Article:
Norris had produced little to shout about in 2023 for much of the year, starting off on the DPWT before heading over to Japan at the end of May, but has found form in his last six starts. He’s made every cut during this period, recording three top 10s, which includes a runner-up finish in the Mynavi ABC Championship.
He’s a solid ball-striker but really excels on the greens, ranking 5th in this field. That combination worked well for this event last year, as he finished 18th and shot under par in every round; an event which he went into really struggling for form.
Norris recorded his first DPWT win at the Nicklaus designed Steyn City last year. That win was Norris’ tenth worldwide, making him one of the most prolific winners in this field and with his game looking in a much better place, I think he looks a great price to add to that this week.
1 pt Dylan Fritelli each way (1/5 – 8 places) – 125/1
Dylan Frittelli has been in desperate form on the PGA Tour this season, but showed just enough promise on his last start in the RSM Classic that tempted me to take a shot at a large price on his return home.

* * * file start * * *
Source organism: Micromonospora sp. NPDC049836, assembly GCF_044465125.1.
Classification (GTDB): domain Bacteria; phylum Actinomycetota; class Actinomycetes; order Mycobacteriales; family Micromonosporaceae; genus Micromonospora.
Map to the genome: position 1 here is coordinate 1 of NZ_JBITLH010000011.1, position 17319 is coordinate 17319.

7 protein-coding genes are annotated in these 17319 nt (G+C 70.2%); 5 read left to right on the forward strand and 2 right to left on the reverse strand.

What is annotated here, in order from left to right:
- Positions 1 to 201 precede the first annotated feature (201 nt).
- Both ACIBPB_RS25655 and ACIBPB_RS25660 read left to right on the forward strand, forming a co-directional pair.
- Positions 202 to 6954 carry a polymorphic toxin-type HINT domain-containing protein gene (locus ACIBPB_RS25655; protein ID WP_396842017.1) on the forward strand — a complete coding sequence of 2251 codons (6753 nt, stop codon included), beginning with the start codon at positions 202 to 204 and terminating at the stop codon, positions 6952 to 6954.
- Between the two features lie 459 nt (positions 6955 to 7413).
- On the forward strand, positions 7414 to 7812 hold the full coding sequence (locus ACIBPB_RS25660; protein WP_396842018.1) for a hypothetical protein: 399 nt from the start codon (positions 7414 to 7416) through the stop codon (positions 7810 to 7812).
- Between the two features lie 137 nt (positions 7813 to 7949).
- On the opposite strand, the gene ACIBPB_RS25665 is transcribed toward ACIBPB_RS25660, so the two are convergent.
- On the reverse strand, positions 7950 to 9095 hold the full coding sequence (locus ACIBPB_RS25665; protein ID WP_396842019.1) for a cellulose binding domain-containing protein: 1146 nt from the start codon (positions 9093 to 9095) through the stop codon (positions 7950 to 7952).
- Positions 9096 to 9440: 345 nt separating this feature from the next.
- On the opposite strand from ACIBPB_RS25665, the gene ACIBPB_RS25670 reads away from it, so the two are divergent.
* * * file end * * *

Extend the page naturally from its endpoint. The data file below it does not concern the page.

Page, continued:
There were a few signs his game was in a decent place early this year, with a 14th-place finish in the Phoenix Open a particular standout. However, that positivity was short lived and he soon slumped into a terrible run of results.
Since his 29th-place finish at the Honda Classic at the end of February, Frittelli made just one cut in nineteen starts, which resulted in a finish of 56th in the Sanderson Farms Championship. Though his MC in last week’s RSM Classic reads a little differently.
After opening with a poor 3-over 75 at the Plantation Course, he improved markedly in his effort at the Seaside Course, firing a bogey-free 66 for a round of -4. More to the point Frittelli was the strongest ball-striker on the course that day, ranking top 5 both off-the-tee and in approach, as well as 7th in greens-in-reg. Much more like it for a player who made his way in the game through his quality ball-striking.
That was his single-best round of ball-striking since the Phoenix Open and whilst only a small nugget of improvement, it all of a sudden makes this PGA Tour and DPWT winning golfer look a big price at 125/1. Especially considering the improvement that international players often find when they return home from the trials of the PGA Tour.